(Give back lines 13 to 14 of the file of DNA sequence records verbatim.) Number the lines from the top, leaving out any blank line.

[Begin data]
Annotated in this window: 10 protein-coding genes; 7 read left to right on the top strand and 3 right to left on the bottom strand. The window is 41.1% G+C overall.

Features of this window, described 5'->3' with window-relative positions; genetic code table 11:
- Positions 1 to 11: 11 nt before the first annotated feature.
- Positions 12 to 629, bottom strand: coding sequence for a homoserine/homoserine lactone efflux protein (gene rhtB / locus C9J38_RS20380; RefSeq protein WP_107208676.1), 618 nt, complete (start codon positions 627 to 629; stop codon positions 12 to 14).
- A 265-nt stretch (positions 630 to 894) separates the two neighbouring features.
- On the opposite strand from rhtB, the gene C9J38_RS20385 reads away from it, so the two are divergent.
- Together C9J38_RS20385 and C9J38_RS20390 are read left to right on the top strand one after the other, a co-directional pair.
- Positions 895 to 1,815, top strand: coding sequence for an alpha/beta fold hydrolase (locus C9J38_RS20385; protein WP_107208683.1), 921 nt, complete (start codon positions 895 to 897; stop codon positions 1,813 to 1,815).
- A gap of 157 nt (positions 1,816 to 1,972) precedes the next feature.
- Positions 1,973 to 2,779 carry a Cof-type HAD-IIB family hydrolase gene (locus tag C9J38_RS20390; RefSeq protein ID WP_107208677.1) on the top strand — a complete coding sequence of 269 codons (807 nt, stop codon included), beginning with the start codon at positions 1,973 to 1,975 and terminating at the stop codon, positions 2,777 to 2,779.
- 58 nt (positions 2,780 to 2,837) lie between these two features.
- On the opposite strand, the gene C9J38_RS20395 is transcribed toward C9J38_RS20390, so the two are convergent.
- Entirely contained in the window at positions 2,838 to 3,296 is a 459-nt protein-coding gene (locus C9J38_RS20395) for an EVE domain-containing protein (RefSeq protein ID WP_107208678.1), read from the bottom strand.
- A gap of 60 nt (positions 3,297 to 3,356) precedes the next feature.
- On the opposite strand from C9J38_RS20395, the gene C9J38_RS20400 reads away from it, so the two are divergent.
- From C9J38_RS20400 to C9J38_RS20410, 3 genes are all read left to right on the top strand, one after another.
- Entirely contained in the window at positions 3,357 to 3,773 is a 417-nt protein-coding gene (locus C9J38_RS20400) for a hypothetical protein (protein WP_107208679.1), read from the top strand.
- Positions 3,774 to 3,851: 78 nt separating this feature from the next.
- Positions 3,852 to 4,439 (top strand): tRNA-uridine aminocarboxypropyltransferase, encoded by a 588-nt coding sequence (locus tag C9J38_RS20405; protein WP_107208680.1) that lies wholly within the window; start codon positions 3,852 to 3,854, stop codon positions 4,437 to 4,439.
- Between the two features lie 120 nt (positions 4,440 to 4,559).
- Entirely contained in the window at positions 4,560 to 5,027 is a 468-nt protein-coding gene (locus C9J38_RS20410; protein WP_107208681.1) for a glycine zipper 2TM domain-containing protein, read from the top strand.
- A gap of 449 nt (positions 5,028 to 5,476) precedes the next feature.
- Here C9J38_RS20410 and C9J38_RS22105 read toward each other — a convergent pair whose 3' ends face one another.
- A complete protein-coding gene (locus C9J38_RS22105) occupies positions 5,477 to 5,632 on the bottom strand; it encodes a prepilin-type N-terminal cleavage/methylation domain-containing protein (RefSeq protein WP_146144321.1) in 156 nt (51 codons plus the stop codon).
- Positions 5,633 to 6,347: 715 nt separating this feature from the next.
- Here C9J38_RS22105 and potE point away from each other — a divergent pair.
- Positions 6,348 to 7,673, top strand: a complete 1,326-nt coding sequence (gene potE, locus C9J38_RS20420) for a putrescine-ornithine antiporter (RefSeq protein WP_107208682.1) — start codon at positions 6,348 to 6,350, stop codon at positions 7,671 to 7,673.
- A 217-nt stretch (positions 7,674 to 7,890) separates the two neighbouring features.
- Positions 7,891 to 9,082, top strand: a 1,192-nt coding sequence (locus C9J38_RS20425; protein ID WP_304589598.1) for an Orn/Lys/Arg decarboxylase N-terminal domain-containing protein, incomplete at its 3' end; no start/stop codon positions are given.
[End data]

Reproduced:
- Entirely contained in the window at positions 2,838 to 3,296 is a 459-nt protein-coding gene (locus C9J38_RS20395) for an EVE domain-containing protein (RefSeq protein ID WP_107208678.1), read from the bottom strand.
- A gap of 60 nt (positions 3,297 to 3,356) precedes the next feature.